Public Information Notices
Portugal and the IMF
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On March 25, 2002, the Executive Board of the International Monetary Fund (IMF) concluded the Article IV consultation with Portugal.1
After an extended period of real convergence in living standards toward the euro-area average, the Portuguese economy weakened markedly in 2001. GDP growth in 2001 is estimated at around 1.6 percent, about half the rate recorded over the previous two years. The growth slowdown reflected to some extent the waning effect of euro-entry-related declines in interest rates and private sector responses to rising indebtedness levels. With external demand also weakening, exports stalled in the third quarter of 2001. The external current deficit narrowed moderately, but it remained (in relation to GDP) among the highest for advanced economies.
Inflation has continued to exceed the euro-area average, reflecting to an important extent relatively strong cost pressures in Portugal. With low unemployment, wage increases (including in the public sector) have remained well above increases in the euro area, and the differential has not been compensated by higher productivity growth. This has left core consumer price inflation (that is, headline inflation, excluding energy and unprocessed food) some 1½ percentage points above the area average.
In the financial sector, credit growth has moderated, but continues to exceed nominal income growth by a wide margin. As a result, private sector indebtedness levels have risen further, and bank credit (in relation to GDP) is well above the euro-area average. The credit boom has outstripped the growth in core deposits, and banks have financed themselves extensively on international capital markets.
Considerable uncertainty surrounds the fiscal outturn for 2001. All estimates indicate, however, that the fiscal deficit widened appreciably and the original target was missed by a substantial margin, reflecting higher-than-budgeted expenditures as well as lower revenues. Overall, the authorities expect a fiscal deficit of 2.2 percent of GDP (twice the original target), while staff sees additional risks that would further increase the deficit. For 2002, the budget aims at lowering the deficit by 0.4 percentage points to 1.8 percent of GDP. Notwithstanding the fiscal slippage in 2001, the updated Stability Program reconfirms Portugal's commitment to achieve a balanced budget (in structural terms, that is, net of the impact of the business cycle) by 2004.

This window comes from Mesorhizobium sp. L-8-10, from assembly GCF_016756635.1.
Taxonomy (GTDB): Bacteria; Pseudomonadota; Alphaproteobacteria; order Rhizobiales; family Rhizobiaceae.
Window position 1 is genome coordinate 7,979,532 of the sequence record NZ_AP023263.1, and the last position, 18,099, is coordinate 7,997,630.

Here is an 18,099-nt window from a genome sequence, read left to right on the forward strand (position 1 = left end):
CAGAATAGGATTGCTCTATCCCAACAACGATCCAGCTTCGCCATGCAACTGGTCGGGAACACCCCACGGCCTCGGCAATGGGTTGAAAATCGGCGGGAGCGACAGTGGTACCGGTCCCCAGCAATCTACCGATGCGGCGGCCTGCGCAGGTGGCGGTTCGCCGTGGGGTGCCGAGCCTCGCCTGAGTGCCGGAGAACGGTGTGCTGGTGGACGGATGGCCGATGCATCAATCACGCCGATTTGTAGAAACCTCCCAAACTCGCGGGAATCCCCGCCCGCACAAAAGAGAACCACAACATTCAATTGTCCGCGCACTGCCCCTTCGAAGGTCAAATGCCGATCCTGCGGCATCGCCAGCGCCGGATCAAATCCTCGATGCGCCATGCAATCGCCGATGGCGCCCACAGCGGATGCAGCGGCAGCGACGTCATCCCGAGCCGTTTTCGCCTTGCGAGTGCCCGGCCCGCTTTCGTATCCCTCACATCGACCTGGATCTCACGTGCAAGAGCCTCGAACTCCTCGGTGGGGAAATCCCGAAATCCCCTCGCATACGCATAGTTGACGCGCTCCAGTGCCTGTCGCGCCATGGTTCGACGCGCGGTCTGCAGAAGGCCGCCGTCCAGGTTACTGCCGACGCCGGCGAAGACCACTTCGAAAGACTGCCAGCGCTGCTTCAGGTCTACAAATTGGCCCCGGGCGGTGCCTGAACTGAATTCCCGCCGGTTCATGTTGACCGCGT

The near-term economic outlook is subject to unusual risks. In part, these relate to external market prospects, particularly as concerns the timing and strength of the recovery in partner countries. In addition, economic growth will depend on the domestic economy's response to sizable macroeconomic imbalances, which are likely to require a redirection of resources from domestic uses toward exports. In all, staff expects GDP growth of somewhat below 1 percent in 2002 (versus 1.75 percent growth envisaged in the Stability Program).
Executive Board Assessment
Executive Directors noted that economic activity had slowed markedly in Portugal, after an extended period of growth above the euro-area average that had contributed to one of the area's lowest unemployment rates. The growth slowdown reflected the global weakening of activity but also domestic factors, and has taken place against the background of sizable macroeconomic imbalances, including a large external current account deficit, rapidly increasing household and enterprise indebtedness, and a marked widening of the fiscal deficit in 2001.
Directors called on the incoming government to take decisive, early steps to unwind the macroeconomic imbalances and recommence the convergence in Portugal's living standards toward the euro-area average. Wage moderation could facilitate the needed shift in resources, improving cost competitiveness and raising export growth.
Directors considered the strengthening of fiscal policy as central to improved macroeconomic performance. In light of the large fiscal deficit slippage in 2001, which reflected in part current expenditure overruns, improvements are needed in expenditure monitoring and control, so that ad hoc expenditure cuts during the course of a fiscal year could be avoided. Directors cautioned against reducing taxes until sufficient expenditure cuts have been implemented to secure the required reduction in the fiscal deficit. Noting the lower-than-budgeted revenue outturn in 2001, Directors called for strengthening tax administration and also for more realistic revenue projections.